The idea of Postcode Lottery Green Challenge was sparked from a comment made at the Postcode Lottery World Meeting in the Netherlands in 2006. Former President Bill Clinton spoke about the importance of supporting entrepreneurs who are battling against climate change. This stuck with the team here. Our Postcode Lotteries were already making ordinary people winners while providing much needed income to charities and good causes in our home countries and around the world, but what about start-ups and entrepreneurs? Could we support these innovators throughout the world and their ideas to make it better? With those questions in mind, Postcode Lottery Green Challenge was born. A worldwide competition for people with carbon emission-reducing ideas who need the funds and support to get their ideas off the ground.
Now in its 12th year, Postcode Lottery Green Challenge is an international sustainable entrepreneurship competition. There is a combined prize money of €1 million for the five best start-ups, of which the winner receives €500,000, to develop their businesses. As chair of the preliminary jury for this year’s challenge, I’ve had the pleasure of gaining an understanding of the 845 environmentally-minded start-ups that applied this year, as well as getting to know the entrepreneurs that have previously been successful.
What is very clear to me is that it is not only about having the most revolutionary idea or finding a gap in the market, it’s about feasibility and scalability. A low-tech application can make just as big a difference and bring about lasting change.
London-based start-up bio-bean has grown rapidly since winning Postcode Lottery Green Challenge, thanks to taking a simple but novel idea and executing it well. Based on its premise that there is no such thing as waste, only resources in the wrong place, bio-bean transforms waste coffee grounds into biofuel and biochemicals. Having won the competition in 2014, it started large-scale operations in 2015 and launched its first product in 2016, when the team also grew to over 40 people and research and development was broadened. This is a company that considers both environmental and financial sustainability as integral components to business, and has seen considerable success because of that.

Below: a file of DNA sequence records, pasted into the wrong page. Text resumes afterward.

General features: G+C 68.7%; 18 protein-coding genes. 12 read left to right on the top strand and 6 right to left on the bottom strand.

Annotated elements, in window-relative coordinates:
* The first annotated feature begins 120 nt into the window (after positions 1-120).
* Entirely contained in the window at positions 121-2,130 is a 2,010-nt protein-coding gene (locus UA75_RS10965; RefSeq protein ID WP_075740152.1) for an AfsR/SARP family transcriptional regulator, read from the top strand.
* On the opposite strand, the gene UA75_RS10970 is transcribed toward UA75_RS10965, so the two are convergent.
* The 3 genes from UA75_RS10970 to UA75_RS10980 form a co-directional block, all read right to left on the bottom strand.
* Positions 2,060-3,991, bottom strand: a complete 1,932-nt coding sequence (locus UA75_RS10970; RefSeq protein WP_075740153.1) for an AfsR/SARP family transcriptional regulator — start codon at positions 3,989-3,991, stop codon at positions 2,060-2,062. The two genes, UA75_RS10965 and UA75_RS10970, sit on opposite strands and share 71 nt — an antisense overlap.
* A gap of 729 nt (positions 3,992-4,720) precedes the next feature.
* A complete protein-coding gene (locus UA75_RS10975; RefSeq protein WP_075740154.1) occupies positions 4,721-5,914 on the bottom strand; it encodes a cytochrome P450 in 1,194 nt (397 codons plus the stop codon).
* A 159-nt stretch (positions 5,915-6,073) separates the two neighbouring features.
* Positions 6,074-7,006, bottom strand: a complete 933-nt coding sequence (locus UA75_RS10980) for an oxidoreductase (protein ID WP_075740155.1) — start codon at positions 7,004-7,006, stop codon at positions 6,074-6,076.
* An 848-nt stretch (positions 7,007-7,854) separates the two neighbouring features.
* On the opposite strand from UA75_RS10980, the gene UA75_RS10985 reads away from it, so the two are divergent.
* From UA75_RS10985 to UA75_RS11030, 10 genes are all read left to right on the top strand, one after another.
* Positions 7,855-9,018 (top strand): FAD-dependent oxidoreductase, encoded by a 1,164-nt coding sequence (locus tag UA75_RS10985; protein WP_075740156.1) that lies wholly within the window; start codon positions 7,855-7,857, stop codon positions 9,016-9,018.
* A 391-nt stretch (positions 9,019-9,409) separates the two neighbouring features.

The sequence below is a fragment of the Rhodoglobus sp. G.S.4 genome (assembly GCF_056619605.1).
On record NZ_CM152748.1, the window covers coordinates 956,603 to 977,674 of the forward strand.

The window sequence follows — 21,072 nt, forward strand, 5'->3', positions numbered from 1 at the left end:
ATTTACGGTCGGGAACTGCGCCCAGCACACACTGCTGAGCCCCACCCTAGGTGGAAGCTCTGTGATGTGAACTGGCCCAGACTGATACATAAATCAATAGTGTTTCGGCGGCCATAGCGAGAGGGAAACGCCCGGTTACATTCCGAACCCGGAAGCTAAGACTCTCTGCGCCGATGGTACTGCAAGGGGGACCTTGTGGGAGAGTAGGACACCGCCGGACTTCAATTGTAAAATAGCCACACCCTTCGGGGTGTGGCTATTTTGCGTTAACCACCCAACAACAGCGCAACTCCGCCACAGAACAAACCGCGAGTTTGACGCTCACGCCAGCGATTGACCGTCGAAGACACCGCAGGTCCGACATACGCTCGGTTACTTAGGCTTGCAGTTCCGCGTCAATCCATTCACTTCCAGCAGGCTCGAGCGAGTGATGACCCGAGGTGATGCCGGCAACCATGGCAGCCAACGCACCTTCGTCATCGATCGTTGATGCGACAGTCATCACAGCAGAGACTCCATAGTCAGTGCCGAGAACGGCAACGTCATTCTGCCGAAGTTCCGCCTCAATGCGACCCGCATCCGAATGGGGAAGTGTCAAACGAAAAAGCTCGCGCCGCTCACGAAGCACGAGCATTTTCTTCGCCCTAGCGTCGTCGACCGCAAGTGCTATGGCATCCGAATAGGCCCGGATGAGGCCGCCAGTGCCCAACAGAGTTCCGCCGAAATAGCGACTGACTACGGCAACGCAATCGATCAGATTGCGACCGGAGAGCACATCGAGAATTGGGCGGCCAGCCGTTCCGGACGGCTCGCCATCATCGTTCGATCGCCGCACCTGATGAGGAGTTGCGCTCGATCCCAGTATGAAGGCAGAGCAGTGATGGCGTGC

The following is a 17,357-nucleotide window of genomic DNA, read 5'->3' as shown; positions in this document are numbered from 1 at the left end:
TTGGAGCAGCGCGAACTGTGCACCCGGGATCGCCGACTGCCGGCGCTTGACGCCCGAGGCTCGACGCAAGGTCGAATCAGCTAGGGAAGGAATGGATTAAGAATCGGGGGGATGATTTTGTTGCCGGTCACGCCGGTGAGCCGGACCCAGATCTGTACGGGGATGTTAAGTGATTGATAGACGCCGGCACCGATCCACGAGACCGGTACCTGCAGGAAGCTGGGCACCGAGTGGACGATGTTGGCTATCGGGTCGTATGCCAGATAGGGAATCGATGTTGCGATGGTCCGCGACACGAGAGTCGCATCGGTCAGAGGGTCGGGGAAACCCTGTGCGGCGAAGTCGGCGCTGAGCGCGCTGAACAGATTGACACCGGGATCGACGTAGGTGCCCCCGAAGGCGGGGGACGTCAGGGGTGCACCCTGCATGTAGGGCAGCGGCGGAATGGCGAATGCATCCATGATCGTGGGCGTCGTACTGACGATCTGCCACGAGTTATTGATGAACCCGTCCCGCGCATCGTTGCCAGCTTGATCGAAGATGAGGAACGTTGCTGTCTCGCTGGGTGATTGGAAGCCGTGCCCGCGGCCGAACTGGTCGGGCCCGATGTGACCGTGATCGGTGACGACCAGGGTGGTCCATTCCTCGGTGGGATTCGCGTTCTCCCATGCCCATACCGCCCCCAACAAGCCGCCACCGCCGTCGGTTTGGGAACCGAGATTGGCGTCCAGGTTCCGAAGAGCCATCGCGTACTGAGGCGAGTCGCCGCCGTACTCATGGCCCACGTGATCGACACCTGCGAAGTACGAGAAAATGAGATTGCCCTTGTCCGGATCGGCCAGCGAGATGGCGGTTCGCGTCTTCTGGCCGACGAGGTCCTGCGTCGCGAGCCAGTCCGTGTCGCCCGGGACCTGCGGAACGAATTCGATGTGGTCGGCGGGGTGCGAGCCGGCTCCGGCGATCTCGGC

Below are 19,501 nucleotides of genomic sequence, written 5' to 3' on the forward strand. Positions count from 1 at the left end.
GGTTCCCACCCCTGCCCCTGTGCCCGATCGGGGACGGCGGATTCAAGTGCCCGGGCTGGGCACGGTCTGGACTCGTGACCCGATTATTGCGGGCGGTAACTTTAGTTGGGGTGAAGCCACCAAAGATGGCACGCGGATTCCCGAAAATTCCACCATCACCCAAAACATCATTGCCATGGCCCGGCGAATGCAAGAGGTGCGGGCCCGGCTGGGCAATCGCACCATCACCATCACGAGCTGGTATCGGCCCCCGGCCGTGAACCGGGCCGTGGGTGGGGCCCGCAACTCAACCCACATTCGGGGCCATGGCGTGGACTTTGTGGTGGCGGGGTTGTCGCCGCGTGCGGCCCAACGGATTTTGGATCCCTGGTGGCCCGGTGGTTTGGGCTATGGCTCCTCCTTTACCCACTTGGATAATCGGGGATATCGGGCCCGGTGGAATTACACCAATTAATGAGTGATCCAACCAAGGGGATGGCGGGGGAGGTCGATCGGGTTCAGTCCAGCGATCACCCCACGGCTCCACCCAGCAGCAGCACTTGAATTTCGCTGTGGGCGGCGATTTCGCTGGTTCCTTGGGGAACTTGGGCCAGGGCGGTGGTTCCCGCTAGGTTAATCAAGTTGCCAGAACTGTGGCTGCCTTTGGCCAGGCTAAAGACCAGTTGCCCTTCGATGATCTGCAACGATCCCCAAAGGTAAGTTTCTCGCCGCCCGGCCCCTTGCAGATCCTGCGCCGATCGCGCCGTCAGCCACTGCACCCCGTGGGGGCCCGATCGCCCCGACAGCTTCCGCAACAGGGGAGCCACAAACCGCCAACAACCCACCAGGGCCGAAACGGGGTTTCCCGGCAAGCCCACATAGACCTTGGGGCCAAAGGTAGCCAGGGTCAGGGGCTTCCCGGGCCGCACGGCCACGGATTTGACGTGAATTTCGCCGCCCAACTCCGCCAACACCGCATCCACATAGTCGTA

This year, another British start-up, LettUs Grow, has made it to the final of the global competition, which means it has won at least €100,000 which could be upped to the main prize of €500,000 if it wins. The team at LettUs Grow have designed an efficient irrigation and control technology for indoor farms using soil-free, aeroponic technology where the plant roots are suspended in a nutrient-dense mist. This will improve ‘vertical farming’ in cities; delivering higher crop yields and reducing production costs, as well as meaning we don’t need to follow our taste buds around the globe – it can be grown at the point of consumption. Their plan was to make a product which would allow people to grow their own salad from their kitchen, and it has developed from there.
The other finalists include, The Great Bubble Barrier from the Netherlands, which has created an air bubble curtain to stop plastic from reaching the sea, the American start-up AlgiKnit, which makes fibres from kelp to transform the highly polluting textile industry into a circular economy, Estonian company Reverse Resources, which has developed a software platform for the clothing industry’s recycling process, and also from the Netherlands, AquaBattery, which has developed a sustainable energy storage system.
Ideas such as these are the ones that are really going to change the world. Within our current society, individual actions are important and add up, but we need commercial options that will benefit people as well as the planet if we really want to move forward – it’s an exciting time for business.